• Liam
    Posts: 3,613
    Generally, once out of school, music in performance is not a terrain where "fake it 'til you make it" is sound advice, pun intended. Music in rehearsal is that place, not in final performance. There can be sound reasons to stretch rehearsal repertoire. But unless it's truly "ready", what happens in rehearsal should stay in rehearsal....
    Thanked by 1CHGiffen
  • JesJes
    Posts: 487
    @Liam great little anecdote. I guess my problem is that no amount of rehearsal will fix things.
    And the attitude of seeing mass as a performance has to stop. It is very much the view of performance that has led to the most problematic of our issues. Clearly our parish is the only place generous enough to listen to these "professional singers" in our community group. Performances are for the stage, not for the loft, lectern or trancept.
  • Liam
    Posts: 3,613
    Jes

    "Performance" has many shades of meaning. It has a simple factual meaning when used in contrast to "rehearsal" as I was using it - the consummated public offering. It does not always connote ego-serving musicianship. The consummated public offering of sacred music is a performance (as is all ritual), but it should be without ego-serving musicianship.
  • Jeffrey Quick
    Posts: 1,458
    Miserere for unison and organ? That's the sort of thing I'd do. Except in this particular case, I wouldn't.

    I don't get the mystique. It's just a falsobordone. Granted it's a nice falsobordone, with particularly nice ornamentation on top. And if you have an opera-quality castrato on hand (or nearest female equivalent) and can pull it off, why not? But if you have a group that might be challenged by the unornamented version (as Allegri wrote it) and might better sing the psalm tone with accompaniment, why not do that, and do it well? And in English? There's a reason that Anglican chant was invented, and that reason is that English doesn't have the same rhythmic structure as Latin, and singing English to psalm tones always seems a bit awkward.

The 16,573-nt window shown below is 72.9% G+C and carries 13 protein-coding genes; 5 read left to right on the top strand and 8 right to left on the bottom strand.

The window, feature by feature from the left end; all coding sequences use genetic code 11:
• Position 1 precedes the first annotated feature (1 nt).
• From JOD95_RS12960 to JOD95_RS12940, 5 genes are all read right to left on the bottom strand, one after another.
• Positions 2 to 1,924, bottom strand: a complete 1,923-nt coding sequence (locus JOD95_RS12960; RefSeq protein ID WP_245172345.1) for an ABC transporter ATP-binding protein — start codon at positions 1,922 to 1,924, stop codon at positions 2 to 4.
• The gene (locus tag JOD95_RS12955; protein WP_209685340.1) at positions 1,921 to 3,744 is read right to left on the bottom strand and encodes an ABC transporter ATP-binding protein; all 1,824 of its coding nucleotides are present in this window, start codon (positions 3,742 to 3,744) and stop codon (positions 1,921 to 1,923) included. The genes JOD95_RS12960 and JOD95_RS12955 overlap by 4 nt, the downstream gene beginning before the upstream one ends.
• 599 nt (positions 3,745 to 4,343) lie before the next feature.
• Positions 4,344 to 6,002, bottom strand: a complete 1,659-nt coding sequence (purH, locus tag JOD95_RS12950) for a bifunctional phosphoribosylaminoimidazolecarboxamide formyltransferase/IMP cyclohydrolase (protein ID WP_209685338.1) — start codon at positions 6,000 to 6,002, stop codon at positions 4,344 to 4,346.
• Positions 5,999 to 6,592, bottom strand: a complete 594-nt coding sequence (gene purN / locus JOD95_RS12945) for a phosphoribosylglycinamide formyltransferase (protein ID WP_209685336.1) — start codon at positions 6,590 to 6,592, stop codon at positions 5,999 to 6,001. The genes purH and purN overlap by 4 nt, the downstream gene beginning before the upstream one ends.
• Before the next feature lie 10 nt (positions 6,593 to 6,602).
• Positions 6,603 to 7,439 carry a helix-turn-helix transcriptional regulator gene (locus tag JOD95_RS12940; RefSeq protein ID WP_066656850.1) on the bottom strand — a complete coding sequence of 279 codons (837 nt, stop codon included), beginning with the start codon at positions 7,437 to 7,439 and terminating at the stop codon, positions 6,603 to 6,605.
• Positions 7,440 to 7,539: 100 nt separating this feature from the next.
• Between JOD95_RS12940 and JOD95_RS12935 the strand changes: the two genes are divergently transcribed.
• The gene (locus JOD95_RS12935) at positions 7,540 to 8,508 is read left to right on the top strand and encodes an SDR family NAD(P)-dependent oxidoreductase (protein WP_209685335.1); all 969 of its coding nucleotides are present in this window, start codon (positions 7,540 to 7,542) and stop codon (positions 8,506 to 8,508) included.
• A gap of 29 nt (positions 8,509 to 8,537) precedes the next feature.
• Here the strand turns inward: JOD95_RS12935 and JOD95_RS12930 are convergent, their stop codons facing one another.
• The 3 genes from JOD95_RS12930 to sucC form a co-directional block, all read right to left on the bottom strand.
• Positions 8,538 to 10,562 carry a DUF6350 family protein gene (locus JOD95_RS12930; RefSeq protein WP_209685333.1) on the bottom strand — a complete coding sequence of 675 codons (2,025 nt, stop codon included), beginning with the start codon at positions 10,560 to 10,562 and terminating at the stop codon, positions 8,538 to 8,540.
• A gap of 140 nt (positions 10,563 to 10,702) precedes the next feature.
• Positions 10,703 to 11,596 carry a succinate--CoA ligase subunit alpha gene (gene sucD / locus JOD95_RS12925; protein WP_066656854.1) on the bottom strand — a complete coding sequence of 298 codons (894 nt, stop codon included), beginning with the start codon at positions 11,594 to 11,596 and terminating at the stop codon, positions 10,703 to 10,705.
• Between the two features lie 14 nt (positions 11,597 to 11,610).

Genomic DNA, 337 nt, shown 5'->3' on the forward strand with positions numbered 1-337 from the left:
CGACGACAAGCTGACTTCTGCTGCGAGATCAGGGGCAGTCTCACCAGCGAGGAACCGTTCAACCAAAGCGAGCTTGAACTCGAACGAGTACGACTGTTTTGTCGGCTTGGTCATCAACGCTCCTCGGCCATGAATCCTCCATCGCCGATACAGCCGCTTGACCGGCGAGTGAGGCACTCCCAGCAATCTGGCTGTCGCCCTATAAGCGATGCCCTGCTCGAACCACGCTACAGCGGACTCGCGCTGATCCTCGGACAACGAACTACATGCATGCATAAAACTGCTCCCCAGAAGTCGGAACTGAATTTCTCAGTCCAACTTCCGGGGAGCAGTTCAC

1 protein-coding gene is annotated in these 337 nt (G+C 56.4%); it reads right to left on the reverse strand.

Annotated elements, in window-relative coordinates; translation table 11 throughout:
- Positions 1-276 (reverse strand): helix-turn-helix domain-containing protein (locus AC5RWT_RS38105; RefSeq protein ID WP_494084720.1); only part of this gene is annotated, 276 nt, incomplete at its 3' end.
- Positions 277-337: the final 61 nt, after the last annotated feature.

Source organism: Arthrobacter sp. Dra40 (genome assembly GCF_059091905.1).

What most disturbs me here is the attitude of your "profess...", er, paid people. One of the things they're getting paid to do is to fake being Catholic. You can't control what's in their head, and they don't have to fake devotion. But mocking the company's product and business goals is a good way to get replaced, in any business.

    Apparently, it's not really your gig. And this is a hard thing to deal with. The man takes great pride in his work. But that's the problem. He wants to do amazing things, without regard to whether they're suited to purpose, or successful. I know this temptation, and succumb to it on a regular basis. And then I get praised for the most boring things we do, and if we pull off something amazing, there's crickets. Perhaps that kind of subtle reward system from parishioners could turn this around.
  • canadashcanadash
    Posts: 1,380
    We tried it twice.
    It was better the second time.
    The first time it was like swimming in an ocean with lots of big waves. Think of each wave as a key change that should not be there.